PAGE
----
What is a “small claim”?
A small claim is a claim that is allocated to the small claims track, a simplified court procedure that is litigant in person friendly. Hearings are informal and the usually strict rules governing the use of evidence do not apply. A good thing too, given the recovery of legal costs in the small claims track is rather limited. It includes, but is not limited to, fixed costs for commencement of the claim, court fees, loss of earnings for the party and his witnesses (capped at £90 per day per person) and expert witness fees (capped at £750 per expert). Since the cost of legal representation cannot be recovered, the small claims track often sees parties going unrepresented. Experts can only be used if allowed by the court – permission must be sought, and will only be granted if necessary.
Claims not exceeding £10,000 will normally be allocated to the small claims track, but the court will have regard to other factors, such as the complexity of the facts, law or evidence. When calculating the value of the claim, the court will disregard, among other things, any amount not in dispute, a claim for interest and legal costs.
There are other conditions. In personal injury claims, the financial value of the claim must not exceed £10,000, where damages relating to the actual injury must not exceed £1,000. For example, £700 for food poisoning and £8000 for damages relating to loss of earning for missing work (total £8,700). For residential housing disrepair claims, the estimated costs of the repair must not exceed £1,000, and the financial value of any other claim for damages cannot exceed £1,000.
Note that a small claim only comes to be during the allocation phase of a claim. The allocation phase occurs fairly late in the litigation process. First the parties will try to resolve the matter at hand without the aid of the court, using correspondence and, if appropriate, mediation. If the dispute is not resolved, one party will file a claim form at court, which begins the litigation process. If the defending party continues to contend the claim and files a defence, the court will serve a notice on each party to complete an allocation questionnaire. The parties stipulate which track they think the claim should proceed, taking into account the factors mentioned above.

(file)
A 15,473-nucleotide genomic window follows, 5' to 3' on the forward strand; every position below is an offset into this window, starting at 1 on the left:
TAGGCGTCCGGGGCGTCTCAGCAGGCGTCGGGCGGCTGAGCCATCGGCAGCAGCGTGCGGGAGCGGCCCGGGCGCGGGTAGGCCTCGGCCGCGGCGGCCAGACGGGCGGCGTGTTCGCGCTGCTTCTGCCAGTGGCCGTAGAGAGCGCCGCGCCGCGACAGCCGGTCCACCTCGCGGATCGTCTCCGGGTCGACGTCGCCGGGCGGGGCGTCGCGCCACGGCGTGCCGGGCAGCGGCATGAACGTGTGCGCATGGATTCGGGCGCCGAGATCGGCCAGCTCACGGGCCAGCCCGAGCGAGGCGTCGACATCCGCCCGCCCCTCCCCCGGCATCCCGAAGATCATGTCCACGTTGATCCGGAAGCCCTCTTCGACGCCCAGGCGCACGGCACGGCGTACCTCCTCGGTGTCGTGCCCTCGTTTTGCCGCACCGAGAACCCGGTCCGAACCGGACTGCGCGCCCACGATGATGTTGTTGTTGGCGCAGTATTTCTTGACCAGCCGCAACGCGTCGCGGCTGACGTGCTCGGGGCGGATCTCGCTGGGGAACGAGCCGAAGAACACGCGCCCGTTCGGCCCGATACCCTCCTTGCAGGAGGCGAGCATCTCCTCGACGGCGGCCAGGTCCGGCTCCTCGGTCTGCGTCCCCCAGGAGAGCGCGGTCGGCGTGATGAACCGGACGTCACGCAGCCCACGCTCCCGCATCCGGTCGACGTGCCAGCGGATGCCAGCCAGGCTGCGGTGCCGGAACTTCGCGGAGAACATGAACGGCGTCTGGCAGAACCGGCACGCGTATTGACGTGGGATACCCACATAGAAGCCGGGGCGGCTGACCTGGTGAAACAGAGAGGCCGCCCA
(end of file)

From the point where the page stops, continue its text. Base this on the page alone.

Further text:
Once allocated, the court will fix a date for the hearing and direct the parties to deliver to all parties and the court copies of all documents being relied no later than 14 days before the hearing. Other directions may be given. Even at this stage, the parties are encouraged to settle matters outside of court.
If the claim proceeds to the hearing, it will generally be held in public (but can be held privately if both parties agree). The court may limit cross-examination (questions to the other party) as it sees fit, and the judge himself may lead with questions. The judge will pass judgement, and will provide reasons for his decision, either at the time of judgement or later, orally or in wiring.
Words: Diogo Gouveia